eBay silences sellers who apply for its refurbishment program

eBay has made no secret of the fact that it has tightened the rules around selling refurbished products on its platform. But he hasn’t made public the fact that sellers who want to apply for his fairly new program must sign a nondisclosure agreement that binds them to secrecy about anything eBay tells them for 3 years from the date. signing the contract, according to John Bumstead of RDKL inc. (pronounced “incorporated roadkill”).
Beginning in October 2020eBay restricted sellers from listing refurbished goods in one of two ways: “Seller Refurbished” and “Certified Refurbished”, and severely limiting who was allowed to use the certified condition.
One year laterhe banned sellers from registering *any* refurbished products from the Cellphones & Smartphones category.
Today the eBay Policy Page shows that there is no “refurbished seller” option in the categories of mobile phones, laptops and desktops, smartphones and tablets – sellers must be vetted by eBay or else sell their refurbished as “used”, a major inconvenience.
When Bumstead was forced to change his refurbished product listings to “used” condition or stop selling them on eBay altogether, he decided to apply for the program. He still wouldn’t qualify to list his items as *certified* refurbished, as that requires manufacturer approval, but in the categories he sells there were options to sell refurbished under three other conditions. : Excellent, Very Good and Good – explained on this page from the eBay site.

After receiving his application, eBay contacted him and said he should sign a “mutual non-disclosure agreement” (MNDA). This would keep him from talking about the program for 3 years – even though eBay ultimately didn’t accept him into the program.

Bumstead explained how he made his decision on what to do in a YouTube video, “eBay Silences Refurbishers With Mandatory Non-Disclosure Agreement.”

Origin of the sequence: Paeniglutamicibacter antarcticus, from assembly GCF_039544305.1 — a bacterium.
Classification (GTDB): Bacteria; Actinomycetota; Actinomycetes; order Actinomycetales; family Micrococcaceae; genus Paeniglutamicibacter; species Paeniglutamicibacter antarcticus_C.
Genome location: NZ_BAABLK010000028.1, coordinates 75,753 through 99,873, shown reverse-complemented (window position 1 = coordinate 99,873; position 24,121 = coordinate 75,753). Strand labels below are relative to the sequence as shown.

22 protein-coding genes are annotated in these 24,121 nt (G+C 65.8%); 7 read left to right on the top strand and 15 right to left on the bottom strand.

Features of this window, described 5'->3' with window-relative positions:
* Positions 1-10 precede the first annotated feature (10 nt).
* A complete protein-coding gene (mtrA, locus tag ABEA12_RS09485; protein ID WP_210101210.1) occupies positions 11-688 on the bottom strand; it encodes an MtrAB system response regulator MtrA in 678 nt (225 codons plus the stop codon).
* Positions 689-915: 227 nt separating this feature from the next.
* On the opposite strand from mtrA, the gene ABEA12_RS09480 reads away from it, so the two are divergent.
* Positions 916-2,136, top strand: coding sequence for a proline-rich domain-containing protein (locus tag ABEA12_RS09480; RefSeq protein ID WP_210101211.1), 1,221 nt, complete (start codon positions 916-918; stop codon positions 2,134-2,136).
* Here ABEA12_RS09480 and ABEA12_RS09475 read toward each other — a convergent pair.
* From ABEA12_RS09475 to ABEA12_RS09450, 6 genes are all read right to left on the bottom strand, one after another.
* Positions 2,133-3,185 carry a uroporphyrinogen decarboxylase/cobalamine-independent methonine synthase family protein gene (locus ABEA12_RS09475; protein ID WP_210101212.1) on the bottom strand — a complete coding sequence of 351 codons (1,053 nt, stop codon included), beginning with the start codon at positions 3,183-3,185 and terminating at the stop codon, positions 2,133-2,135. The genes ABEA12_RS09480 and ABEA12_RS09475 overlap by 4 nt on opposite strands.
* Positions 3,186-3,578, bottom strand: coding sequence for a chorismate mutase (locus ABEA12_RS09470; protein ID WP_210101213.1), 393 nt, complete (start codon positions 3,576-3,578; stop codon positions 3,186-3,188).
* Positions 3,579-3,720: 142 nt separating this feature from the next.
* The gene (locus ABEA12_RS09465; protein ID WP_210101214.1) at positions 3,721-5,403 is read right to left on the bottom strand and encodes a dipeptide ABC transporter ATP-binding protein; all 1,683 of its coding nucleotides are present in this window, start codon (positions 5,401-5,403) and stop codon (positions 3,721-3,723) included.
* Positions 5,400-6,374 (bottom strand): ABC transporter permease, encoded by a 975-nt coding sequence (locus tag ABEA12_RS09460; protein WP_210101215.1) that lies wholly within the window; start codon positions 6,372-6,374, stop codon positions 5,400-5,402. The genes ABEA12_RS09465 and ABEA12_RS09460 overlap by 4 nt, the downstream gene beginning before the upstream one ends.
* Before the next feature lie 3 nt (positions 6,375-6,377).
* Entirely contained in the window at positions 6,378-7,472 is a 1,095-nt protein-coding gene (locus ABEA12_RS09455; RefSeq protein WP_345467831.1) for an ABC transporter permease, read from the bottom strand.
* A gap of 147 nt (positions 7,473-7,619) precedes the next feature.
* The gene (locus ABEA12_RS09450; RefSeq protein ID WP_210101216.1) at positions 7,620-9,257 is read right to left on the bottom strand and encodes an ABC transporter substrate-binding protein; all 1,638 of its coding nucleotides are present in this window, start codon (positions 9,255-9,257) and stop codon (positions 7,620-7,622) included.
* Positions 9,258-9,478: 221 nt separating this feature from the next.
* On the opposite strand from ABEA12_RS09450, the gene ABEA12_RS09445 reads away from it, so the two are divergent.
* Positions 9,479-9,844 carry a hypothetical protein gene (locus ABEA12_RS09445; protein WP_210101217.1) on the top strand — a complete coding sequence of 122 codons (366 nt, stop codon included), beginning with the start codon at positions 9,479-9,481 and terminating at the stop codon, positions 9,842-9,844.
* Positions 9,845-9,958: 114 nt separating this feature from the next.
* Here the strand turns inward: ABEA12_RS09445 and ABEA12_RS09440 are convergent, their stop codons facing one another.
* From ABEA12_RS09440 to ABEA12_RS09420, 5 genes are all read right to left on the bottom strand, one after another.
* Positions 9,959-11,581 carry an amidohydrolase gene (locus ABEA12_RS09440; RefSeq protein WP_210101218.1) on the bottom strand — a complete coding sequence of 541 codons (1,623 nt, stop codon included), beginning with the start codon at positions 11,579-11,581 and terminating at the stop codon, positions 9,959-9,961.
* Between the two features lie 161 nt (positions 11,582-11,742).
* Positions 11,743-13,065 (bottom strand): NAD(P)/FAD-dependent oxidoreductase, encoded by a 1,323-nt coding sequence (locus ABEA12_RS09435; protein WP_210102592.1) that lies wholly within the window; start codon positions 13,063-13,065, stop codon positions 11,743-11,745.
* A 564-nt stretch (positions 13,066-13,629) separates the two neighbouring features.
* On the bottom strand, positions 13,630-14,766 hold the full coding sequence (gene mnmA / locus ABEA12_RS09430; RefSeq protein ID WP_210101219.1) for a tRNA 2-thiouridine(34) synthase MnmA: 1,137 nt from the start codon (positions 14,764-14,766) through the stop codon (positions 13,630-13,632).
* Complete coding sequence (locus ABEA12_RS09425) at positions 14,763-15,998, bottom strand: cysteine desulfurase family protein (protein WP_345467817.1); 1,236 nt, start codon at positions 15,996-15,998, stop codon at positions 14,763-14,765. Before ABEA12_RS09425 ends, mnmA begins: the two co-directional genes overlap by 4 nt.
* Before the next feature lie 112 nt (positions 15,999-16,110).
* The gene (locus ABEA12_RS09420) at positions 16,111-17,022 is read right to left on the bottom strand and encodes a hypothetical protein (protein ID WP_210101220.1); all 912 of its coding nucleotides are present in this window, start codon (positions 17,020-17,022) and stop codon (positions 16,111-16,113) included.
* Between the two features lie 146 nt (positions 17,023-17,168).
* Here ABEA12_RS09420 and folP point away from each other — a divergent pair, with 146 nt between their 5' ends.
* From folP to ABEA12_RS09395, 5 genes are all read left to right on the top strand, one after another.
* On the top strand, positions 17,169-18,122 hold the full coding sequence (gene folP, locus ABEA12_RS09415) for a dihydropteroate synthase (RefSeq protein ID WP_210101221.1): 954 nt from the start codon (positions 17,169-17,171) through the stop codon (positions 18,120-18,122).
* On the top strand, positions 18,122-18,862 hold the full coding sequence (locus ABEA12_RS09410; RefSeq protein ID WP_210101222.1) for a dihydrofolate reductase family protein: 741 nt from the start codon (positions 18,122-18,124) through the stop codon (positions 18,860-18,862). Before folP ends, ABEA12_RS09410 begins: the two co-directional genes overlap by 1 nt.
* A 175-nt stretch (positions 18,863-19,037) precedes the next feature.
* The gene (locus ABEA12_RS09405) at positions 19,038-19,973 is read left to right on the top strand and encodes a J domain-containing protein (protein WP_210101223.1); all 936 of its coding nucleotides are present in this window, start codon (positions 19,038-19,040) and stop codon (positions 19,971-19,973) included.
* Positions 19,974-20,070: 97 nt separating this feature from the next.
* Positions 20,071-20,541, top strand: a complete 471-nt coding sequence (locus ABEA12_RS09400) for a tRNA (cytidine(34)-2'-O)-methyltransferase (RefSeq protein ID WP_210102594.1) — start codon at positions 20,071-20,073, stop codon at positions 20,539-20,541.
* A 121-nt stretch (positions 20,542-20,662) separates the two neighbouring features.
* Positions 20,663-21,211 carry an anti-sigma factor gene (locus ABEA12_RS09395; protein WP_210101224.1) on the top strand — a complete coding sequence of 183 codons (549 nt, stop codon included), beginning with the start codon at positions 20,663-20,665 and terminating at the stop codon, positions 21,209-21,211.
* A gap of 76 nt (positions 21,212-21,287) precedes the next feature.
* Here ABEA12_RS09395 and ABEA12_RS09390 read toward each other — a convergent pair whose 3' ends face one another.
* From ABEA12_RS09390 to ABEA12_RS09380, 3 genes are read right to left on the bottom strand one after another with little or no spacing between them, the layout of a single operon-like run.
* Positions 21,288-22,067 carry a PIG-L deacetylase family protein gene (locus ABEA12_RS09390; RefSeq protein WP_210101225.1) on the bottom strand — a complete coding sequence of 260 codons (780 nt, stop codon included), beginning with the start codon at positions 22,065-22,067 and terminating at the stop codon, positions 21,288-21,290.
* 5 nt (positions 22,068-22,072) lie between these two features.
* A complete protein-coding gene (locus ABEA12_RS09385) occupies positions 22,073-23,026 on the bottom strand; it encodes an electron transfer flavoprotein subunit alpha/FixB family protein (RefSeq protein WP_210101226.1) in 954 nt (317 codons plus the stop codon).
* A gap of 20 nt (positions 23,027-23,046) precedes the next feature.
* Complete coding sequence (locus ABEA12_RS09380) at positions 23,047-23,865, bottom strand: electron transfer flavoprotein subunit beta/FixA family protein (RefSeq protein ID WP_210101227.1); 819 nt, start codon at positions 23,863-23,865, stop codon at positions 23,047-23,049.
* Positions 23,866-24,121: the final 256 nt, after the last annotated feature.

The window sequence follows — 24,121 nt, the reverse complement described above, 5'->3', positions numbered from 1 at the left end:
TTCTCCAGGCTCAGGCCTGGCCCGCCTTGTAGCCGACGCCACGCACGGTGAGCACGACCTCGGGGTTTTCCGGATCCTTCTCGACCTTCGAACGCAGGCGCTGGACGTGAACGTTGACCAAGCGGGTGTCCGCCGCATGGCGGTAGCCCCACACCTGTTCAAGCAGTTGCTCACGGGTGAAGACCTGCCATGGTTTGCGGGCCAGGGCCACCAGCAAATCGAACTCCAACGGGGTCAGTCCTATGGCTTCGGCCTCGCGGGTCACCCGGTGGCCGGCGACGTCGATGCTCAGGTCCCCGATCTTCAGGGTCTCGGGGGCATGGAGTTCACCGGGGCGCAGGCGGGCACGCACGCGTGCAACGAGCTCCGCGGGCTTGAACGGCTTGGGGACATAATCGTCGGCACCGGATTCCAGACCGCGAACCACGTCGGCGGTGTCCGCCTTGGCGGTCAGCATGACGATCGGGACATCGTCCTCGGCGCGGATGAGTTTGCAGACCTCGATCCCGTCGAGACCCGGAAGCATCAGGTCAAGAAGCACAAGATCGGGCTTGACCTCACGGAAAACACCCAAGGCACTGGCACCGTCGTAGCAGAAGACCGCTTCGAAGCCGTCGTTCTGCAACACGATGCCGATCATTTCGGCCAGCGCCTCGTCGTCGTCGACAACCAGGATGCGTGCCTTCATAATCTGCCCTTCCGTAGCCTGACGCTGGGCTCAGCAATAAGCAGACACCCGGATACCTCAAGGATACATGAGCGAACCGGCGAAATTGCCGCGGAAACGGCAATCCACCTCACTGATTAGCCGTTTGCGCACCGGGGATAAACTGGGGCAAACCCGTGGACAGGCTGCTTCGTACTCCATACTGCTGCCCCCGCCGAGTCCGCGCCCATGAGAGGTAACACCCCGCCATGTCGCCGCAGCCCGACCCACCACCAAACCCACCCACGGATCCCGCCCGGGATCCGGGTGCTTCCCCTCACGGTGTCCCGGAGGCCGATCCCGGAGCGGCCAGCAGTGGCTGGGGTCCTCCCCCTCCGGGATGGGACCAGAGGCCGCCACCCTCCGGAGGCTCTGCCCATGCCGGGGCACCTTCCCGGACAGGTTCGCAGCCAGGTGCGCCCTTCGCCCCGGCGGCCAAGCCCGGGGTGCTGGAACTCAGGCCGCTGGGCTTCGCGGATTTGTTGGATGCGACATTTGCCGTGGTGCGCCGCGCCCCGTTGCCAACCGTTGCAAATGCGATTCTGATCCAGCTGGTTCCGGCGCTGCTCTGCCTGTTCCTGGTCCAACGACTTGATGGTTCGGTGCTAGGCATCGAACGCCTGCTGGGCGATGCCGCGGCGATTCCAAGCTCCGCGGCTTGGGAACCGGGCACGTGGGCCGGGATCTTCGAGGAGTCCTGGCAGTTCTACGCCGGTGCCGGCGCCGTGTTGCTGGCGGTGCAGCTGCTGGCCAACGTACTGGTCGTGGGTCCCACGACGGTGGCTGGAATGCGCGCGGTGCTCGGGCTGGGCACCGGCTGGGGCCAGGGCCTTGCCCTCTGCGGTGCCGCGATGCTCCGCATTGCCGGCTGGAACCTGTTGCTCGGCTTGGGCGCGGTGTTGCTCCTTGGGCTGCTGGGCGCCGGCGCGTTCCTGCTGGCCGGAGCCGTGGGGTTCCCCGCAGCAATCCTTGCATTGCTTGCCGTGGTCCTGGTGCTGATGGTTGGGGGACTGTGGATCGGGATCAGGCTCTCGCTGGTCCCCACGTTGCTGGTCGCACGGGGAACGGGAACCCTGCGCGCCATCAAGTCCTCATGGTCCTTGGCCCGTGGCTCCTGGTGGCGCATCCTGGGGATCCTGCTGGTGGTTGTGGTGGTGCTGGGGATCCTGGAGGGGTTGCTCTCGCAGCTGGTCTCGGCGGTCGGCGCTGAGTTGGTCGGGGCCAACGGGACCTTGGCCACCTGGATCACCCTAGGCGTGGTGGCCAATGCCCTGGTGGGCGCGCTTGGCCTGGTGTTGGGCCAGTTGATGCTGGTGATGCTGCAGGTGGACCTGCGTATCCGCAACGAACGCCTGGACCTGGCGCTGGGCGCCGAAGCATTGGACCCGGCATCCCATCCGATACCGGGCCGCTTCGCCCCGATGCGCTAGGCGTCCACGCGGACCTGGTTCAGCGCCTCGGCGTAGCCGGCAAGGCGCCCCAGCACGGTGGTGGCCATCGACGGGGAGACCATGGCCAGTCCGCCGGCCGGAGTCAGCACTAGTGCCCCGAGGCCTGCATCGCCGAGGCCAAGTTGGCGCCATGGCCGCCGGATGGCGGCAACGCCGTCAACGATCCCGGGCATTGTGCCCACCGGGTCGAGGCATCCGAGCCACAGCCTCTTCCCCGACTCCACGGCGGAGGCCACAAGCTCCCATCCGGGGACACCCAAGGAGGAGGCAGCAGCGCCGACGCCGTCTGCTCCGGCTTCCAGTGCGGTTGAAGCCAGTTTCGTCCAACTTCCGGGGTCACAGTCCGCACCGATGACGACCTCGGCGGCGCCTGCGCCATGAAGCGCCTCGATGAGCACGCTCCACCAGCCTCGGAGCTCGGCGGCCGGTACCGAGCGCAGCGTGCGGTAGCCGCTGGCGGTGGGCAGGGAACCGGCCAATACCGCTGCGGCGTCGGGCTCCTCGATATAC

He told EcommerceBytes that he considers the requirement to sign a “MNDA” (Mutual Non Disclosure Agreement) to be more than just a case of sellers’ silence – he fears this is the start of the “brand- gating” on eBay.

“I fear this will mean more changes for eBay as it mirrors what happened with the Apple/Amazon deal years ago – Apple sellers were kicked out of listings they had been selling for years, and the “Renewed” program was founded, but would only allow specific sellers who presumably had manufacturer approval and met absurdly high requirements.

“Since then, Amazon has continued to partner with manufacturers and institute brand protections, essentially waging a war within the Amazon ecosystem, pitting manufacturers and authorized sellers against everyone else.”

Bumstead said he thought eBay was trying to replicate Amazon’s success and asked, “If eBay is open to the strategy of defining a new segment of approved manufacturers/sellers and pitting that against regular sellers, so why wouldn’t they also be open to EVEN MORE strategy, especially if it is lucrative?

He said that with its MNDA mandate, “eBay could further tighten requirements or implement a given anti-competitive strategy, and the sellers involved would remain legally muzzled and unable to voice their concerns to the public.”

This is not the first time that Bumstead has spoken publicly about market practices. He was selling refurbished products on Amazon when the marketplace sent him a notice in 2018 saying it would begin limiting sales of Apple products to “authorized resellers.”

He told the story to the media, and outlets like the LA Times (“How Apple and Other Manufacturers Are Attaching Your Right to Repair Their Products”) and Vice (“Amazon Is Kicking All Unauthorized Apple Refurbishers Off Amazon Marketplace”) picked up the story. , leading the FTC to launch an investigation – which he describes in the video he posted on YouTube. (A law professor quoted in the Vice article called Amazon’s practice a “coordinated attack on the legal resale of consumer devices.”)

Bumstead said requiring sellers who aren’t approved for the eBay Certified Refurb program to list their items as used rather than refurbished “effectively degrades their listings and leads consumers to believe their products are “used”, and probably something found in the back of a cupboard.”

“Refurbished can apply for ‘eBay Refurbished’ but to do so they have to give up their right to free speech for 3 years, which I personally find unacceptable,” he said.

Sellers have come to expect (but not accept) brand-gating on Amazon, but not on eBay. Is this a strategy from eBay CEO Jamie Iannone’s innovation playbook? Let us know what you think and what it would take to sign a “mutual” NDA with an online marketplace.

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